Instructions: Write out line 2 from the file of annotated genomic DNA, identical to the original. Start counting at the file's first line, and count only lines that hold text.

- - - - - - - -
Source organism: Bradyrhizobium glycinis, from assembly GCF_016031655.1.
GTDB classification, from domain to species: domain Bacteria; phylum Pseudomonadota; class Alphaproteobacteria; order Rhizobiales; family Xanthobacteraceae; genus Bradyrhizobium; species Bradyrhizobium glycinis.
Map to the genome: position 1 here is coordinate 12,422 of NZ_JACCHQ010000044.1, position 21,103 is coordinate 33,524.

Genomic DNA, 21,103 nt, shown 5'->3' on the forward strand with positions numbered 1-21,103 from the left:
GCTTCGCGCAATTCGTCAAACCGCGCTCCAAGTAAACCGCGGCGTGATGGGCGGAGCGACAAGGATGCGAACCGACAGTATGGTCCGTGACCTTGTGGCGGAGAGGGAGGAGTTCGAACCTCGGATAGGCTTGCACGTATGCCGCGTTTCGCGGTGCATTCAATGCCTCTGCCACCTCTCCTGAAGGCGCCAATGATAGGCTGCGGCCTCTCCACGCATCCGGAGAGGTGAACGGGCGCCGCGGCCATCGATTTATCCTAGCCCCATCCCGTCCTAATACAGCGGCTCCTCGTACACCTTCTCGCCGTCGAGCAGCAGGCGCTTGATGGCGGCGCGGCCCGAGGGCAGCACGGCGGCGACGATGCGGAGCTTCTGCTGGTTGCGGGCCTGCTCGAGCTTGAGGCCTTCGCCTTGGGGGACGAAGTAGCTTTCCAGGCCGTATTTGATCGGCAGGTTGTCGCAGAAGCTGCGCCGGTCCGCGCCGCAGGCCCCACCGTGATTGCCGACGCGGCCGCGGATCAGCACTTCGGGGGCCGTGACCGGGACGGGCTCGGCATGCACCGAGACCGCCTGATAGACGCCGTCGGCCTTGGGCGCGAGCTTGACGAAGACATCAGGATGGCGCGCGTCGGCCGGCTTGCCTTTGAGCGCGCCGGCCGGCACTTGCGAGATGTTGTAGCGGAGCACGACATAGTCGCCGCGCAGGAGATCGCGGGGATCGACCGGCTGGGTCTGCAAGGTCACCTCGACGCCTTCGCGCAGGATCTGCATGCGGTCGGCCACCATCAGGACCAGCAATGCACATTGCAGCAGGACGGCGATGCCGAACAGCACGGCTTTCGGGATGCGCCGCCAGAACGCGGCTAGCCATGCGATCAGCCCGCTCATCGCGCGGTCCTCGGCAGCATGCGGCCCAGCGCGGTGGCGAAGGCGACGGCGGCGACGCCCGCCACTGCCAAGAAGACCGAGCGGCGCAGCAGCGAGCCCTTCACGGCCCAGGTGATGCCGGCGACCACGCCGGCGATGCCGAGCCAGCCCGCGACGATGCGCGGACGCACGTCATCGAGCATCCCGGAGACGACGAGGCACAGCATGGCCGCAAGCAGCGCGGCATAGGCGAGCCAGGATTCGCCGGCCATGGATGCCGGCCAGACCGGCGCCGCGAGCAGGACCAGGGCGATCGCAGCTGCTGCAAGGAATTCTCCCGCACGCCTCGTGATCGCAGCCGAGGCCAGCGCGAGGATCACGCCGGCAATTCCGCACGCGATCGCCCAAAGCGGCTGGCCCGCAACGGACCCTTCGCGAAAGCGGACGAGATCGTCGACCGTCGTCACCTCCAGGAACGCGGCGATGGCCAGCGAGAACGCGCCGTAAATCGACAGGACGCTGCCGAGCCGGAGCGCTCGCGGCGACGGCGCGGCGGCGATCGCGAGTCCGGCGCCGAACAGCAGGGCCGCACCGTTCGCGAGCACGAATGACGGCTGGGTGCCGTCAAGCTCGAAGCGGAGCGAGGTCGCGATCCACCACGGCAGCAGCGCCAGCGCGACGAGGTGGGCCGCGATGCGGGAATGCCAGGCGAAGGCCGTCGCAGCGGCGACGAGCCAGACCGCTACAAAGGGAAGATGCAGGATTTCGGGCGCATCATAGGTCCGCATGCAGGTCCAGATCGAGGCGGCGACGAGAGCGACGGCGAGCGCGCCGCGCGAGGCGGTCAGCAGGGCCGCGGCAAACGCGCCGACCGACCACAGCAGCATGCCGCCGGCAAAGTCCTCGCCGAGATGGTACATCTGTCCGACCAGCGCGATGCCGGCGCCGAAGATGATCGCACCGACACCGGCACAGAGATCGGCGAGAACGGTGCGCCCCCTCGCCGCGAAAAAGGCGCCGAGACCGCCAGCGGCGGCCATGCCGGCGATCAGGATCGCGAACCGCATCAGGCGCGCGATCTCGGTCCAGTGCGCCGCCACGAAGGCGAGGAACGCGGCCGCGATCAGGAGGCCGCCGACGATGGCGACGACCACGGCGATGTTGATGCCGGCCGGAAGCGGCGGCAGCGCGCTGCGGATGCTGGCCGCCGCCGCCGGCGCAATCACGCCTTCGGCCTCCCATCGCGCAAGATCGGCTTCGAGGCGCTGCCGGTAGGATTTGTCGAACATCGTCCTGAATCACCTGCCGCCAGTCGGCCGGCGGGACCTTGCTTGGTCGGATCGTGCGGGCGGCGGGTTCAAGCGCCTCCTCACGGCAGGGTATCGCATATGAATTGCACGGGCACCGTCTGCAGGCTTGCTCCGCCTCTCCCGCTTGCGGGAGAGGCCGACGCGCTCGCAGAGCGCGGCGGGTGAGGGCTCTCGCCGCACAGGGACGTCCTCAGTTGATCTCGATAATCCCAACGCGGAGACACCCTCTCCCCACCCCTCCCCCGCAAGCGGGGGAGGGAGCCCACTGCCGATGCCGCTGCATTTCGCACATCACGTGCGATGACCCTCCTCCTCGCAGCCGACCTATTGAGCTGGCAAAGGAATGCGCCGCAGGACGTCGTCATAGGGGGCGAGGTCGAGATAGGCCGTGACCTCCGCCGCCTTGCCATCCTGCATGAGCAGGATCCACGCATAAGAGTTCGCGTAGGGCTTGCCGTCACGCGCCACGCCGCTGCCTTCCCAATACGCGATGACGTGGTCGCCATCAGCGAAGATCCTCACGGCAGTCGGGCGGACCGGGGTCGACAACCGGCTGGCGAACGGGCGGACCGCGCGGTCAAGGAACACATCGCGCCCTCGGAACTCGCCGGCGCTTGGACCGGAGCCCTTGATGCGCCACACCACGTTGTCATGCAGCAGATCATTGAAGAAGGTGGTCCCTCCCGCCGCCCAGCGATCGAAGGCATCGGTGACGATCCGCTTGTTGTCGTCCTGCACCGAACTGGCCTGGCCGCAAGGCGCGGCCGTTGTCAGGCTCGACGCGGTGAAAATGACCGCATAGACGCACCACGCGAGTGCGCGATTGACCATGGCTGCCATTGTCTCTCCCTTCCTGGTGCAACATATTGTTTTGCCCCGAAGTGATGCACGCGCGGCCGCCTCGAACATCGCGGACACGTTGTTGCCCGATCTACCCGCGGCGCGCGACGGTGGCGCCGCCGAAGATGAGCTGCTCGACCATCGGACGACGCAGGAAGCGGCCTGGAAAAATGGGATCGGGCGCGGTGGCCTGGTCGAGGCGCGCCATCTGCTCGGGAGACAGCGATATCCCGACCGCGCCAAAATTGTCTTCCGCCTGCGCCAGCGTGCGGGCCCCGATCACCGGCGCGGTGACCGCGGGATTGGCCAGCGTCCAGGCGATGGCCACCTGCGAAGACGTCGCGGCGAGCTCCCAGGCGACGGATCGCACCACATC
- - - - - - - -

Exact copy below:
GTDB classification, from domain to species: domain Bacteria; phylum Pseudomonadota; class Alphaproteobacteria; order Rhizobiales; family Xanthobacteraceae; genus Bradyrhizobium; species Bradyrhizobium glycinis.